A few key policy changes can reduce sudden deaths during middle school and high school sports activities, according to a best practices statement in the Journal of Athletic training.
More than 90 percent of sudden deaths in sport are due to sudden cardiac arrest, exertional heat stroke, head injuries and exertional sickling, the dangerous decrease in blood flow that can occur in athletes who carry the sickle cell trait, the authors write.
Evidence based safety policies like heat acclimatization, sickle cell trait testing, the "Heads Up Football" program and requiring that automated external defibrillators (AEDs) be available can reduce the risk of all four events.
"These efforts are really starting to pay off," said Dr. Barry P. Boden, a sports medicine specialist at The Orthopaedic Center in Rockville, Maryland, who was not part of the new statement.
"A lot of them are really just education, not much more than that," Boden told Reuters Health by phone. "It still takes some time and effort but there's really no excuse."
Heat acclimatization policies mandate that in the hottest months of the year, athletes only gradually return to sports practices and exertion. The Korey Stringer Institute recommends no more than one practice per day in the first five days and no more than three hours of practice per day, with athletes wearing only a helmet, if appropriate, and no other extra equipment on day one and two of practice. All protective equipment can be worn and full contact can begin on day six.
In the second week of practice, two-a-day sessions should alternate with one-a-day sessions. For two-a-day practices, the two sessions should be separated by at least three hours in a cool environment.
The National Collegiate Athletic Association implemented heat acclimatization guidelines like these in 2003, and since then heatstroke-related deaths have dropped from one or two deaths each August before the policy to only one August death since 2003.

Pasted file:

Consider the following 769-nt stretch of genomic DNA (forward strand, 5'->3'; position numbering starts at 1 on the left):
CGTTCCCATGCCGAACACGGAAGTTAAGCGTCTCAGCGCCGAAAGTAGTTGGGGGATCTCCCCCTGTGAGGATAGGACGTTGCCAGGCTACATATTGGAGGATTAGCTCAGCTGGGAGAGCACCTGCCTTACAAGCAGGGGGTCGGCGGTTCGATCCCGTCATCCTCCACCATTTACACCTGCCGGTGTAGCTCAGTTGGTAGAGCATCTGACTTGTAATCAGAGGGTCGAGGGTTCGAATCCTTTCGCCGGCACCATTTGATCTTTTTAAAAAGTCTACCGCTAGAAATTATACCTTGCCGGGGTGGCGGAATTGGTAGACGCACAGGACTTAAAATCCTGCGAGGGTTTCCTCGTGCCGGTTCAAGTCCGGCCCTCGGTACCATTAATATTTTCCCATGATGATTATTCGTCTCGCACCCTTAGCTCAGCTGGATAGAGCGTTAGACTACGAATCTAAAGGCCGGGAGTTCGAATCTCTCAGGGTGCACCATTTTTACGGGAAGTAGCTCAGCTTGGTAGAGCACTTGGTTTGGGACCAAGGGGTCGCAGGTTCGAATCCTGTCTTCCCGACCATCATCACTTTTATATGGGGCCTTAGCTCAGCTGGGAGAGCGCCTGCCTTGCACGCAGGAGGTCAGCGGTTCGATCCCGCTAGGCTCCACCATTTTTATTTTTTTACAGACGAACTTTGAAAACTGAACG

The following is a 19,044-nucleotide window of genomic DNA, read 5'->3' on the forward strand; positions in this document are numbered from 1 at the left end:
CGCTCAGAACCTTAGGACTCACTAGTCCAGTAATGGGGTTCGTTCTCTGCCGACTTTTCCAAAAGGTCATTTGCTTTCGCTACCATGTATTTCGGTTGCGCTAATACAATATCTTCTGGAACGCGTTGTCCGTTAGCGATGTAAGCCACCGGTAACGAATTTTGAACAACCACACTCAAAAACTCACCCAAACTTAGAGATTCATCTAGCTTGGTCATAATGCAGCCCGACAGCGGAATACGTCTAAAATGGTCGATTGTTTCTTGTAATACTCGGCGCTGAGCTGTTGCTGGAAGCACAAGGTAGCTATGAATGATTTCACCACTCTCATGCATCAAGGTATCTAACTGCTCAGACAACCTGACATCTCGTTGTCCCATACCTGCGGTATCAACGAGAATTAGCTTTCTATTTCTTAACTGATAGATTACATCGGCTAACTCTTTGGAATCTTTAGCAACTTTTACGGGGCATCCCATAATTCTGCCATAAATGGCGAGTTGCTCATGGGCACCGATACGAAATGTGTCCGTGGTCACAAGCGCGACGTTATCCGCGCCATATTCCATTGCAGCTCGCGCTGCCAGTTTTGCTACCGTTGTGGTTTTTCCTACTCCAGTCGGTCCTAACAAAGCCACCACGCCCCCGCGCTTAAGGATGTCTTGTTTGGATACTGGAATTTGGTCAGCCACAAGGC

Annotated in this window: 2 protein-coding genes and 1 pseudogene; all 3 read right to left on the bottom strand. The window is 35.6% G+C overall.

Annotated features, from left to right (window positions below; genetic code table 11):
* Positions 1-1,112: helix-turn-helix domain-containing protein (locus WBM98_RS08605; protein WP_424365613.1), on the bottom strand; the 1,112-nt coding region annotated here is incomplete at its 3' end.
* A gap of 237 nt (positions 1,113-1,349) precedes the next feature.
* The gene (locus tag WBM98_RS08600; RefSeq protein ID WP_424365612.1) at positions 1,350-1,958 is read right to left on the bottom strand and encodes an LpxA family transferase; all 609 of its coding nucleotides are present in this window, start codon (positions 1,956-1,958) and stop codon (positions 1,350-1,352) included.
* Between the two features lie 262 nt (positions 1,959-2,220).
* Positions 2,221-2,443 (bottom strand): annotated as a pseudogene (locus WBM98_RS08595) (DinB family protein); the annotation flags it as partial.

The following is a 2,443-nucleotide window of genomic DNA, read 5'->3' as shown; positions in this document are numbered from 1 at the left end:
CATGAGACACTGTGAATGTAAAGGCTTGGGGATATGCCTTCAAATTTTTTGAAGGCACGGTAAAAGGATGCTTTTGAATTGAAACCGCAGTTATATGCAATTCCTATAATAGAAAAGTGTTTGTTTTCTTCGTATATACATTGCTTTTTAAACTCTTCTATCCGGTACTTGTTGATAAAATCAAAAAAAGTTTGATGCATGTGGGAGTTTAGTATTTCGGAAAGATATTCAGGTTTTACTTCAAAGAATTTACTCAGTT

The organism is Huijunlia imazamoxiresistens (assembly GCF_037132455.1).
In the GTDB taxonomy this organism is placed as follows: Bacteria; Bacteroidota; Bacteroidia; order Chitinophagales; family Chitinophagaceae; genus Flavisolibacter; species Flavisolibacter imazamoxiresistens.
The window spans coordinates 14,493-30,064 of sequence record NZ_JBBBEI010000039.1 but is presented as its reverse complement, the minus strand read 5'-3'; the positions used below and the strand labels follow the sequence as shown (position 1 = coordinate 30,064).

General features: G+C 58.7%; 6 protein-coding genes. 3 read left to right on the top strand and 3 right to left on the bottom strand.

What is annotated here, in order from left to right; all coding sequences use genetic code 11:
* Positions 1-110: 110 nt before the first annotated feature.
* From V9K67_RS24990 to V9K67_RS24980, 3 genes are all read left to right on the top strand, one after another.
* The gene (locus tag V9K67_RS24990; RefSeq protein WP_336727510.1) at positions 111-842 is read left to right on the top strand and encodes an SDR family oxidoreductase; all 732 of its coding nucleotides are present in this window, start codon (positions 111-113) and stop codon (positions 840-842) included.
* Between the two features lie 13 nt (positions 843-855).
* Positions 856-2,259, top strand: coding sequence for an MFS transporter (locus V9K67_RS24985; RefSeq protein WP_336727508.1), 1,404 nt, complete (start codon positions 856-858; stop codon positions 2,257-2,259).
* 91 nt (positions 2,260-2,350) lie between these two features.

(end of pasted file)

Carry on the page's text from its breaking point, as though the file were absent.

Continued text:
The policy saved an estimated 20 lives among college football players, the authors write.
"Heat acclimatization costs absolutely no money," said coauthor Douglas J. Casa, CEO of the Korey Stringer Institute at the University of Connecticut in Storrs.
Since 2011, 15 states have adopted similar guidelines for high school athletes. But 35 states still do not have these guidelines, Casa told Reuters Health by phone.
"Most states make the changes after they have a tragedy," he said.
"There's a lot of kickback from coaches because it requires a change in tradition," Casa said.
Between 2000 and 2010, 10 Division I collegiate nontraumatic football deaths were in athletes with the sickle cell trait. After 2010, when the NCAA required all institutions to offer sickle cell trait screening or documentation of prior screening, there was only one death attributed to sickle cell trait.
Sudden cardiac arrest, which causes most sudden deaths in youth sports, is largely survivable through immediate recognition, early cardiopulmonary resuscitation and access to an AED, preferably within one minute of collapse, the authors say.
Every sport venue should have easy access to an AED, they write.
"Nothing has had a greater influence than AED policies," Casa said. One AED costs about $1,000 and can last 10 years, but it must be placed within easy reach of sports venues, so schools may need more than one device, he said.
USA football launched "Heads Up Football" in 2012, which addresses tackling and blocking techniques, equipment fitting, and reducing player contact during practice. The program has reduced all injuries, including concussions.
But only Oregon requires Heads Up Football at the high school level. Another 11 states endorse the program.
"A policy change that can dramatically improve the safety for youth and high school athletes is to have a certified athletic trainer, if they don't have one," said Erik E. Swartz of the University of New Hampshire in Durham, who was not part of the new paper.
Many states require that a trainer be present at certain events, but not necessarily all athletic events, Swartz told Reuters Health by phone.
"Having somebody there who is trained to recognize and respond when those things happen is the most effective policy change that an organization can make," he said.
While college level sports can all be regulated by one governing body, the NCAA, policies for public high schools vary by state, and smaller venue sports club and camps can be even harder to standardize, as they have many governing bodies and may be broken down by sport, Casa said.